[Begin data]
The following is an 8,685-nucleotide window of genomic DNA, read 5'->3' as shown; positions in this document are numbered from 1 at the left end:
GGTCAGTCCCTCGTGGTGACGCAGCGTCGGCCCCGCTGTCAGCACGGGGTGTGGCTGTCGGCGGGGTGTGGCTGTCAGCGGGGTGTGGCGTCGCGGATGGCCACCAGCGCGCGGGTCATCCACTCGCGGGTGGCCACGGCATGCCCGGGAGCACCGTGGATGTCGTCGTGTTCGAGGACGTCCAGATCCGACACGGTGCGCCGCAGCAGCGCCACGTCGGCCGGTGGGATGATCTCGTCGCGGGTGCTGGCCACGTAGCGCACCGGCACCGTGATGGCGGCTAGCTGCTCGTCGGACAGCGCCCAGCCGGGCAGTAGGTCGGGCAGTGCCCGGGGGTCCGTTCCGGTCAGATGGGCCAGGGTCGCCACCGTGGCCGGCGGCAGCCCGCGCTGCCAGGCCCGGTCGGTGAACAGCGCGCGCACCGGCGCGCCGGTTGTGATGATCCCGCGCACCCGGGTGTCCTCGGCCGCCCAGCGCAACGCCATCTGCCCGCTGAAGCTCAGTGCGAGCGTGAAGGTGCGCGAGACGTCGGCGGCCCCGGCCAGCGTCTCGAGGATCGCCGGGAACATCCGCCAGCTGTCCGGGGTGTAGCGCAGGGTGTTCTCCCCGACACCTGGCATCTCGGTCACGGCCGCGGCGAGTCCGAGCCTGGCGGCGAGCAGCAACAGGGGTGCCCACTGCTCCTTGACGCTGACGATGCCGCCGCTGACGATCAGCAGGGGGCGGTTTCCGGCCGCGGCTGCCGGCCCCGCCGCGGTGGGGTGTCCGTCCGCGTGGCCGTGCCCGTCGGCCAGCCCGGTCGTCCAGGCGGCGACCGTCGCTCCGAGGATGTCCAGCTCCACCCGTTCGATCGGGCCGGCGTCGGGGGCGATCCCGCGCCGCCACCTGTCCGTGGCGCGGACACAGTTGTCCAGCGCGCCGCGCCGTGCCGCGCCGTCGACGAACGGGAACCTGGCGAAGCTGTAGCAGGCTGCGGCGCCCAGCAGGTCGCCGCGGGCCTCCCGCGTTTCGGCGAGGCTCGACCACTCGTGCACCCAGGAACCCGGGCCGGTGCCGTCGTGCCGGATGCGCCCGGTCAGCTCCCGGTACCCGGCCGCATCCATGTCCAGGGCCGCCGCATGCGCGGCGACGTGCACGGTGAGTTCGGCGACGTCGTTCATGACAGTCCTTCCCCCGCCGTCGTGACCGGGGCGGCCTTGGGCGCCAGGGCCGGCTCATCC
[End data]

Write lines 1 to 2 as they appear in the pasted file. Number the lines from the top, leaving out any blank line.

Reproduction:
The following is an 8,685-nucleotide window of genomic DNA, read 5'->3' as shown; positions in this document are numbered from 1 at the left end:
GGTCAGTCCCTCGTGGTGACGCAGCGTCGGCCCCGCTGTCAGCACGGGGTGTGGCTGTCGGCGGGGTGTGGCTGTCAGCGGGGTGTGGCGTCGCGGATGGCCACCAGCGCGCGGGTCATCCACTCGCGGGTGGCCACGGCATGCCCGGGAGCACCGTGGATGTCGTCGTGTTCGAGGACGTCCAGATCCGACACGGTGCGCCGCAGCAGCGCCACGTCGGCCGGTGGGATGATCTCGTCGCGGGTGCTGGCCACGTAGCGCACCGGCACCGTGATGGCGGCTAGCTGCTCGTCGGACAGCGCCCAGCCGGGCAGTAGGTCGGGCAGTGCCCGGGGGTCCGTTCCGGTCAGATGGGCCAGGGTCGCCACCGTGGCCGGCGGCAGCCCGCGCTGCCAGGCCCGGTCGGTGAACAGCGCGCGCACCGGCGCGCCGGTTGTGATGATCCCGCGCACCCGGGTGTCCTCGGCCGCCCAGCGCAACGCCATCTGCCCGCTGAAGCTCAGTGCGAGCGTGAAGGTGCGCGAGACGTCGGCGGCCCCGGCCAGCGTCTCGAGGATCGCCGGGAACATCCGCCAGCTGTCCGGGGTGTAGCGCAGGGTGTTCTCCCCGACACCTGGCATCTCGGTCACGGCCGCGGCGAGTCCGAGCCTGGCGGCGAGCAGCAACAGGGGTGCCCACTGCTCCTTGACGCTGACGATGCCGCCGCTGACGATCAGCAGGGGGCGGTTTCCGGCCGCGGCTGCCGGCCCCGCCGCGGTGGGGTGTCCGTCCGCGTGGCCGTGCCCGTCGGCCAGCCCGGTCGTCCAGGCGGCGACCGTCGCTCCGAGGATGTCCAGCTCCACCCGTTCGATCGGGCCGGCGTCGGGGGCGATCCCGCGCCGCCACCTGTCCGTGGCGCGGACACAGTTGTCCAGCGCGCCGCGCCGTGCCGCGCCGTCGACGAACGGGAACCTGGCGAAGCTGTAGCAGGCTGCGGCGCCCAGCAGGTCGCCGCGGGCCTCCCGCGTTTCGGCGAGGCTCGACCACTCGTGCACCCAGGAACCCGGGCCGGTGCCGTCGTGCCGGATGCGCCCGGTCAGCTCCCGGTACCCGGCCGCATCCATGTCCAGGGCCGCCGCATGCGCGGCGACGTGCACGGTGAGTTCGGCGACGTCGTTCATGACAGTCCTTCCCCCGCCGTCGTGACCGGGGCGGCCTTGGGCGCCAGGGCCGGCTCATCC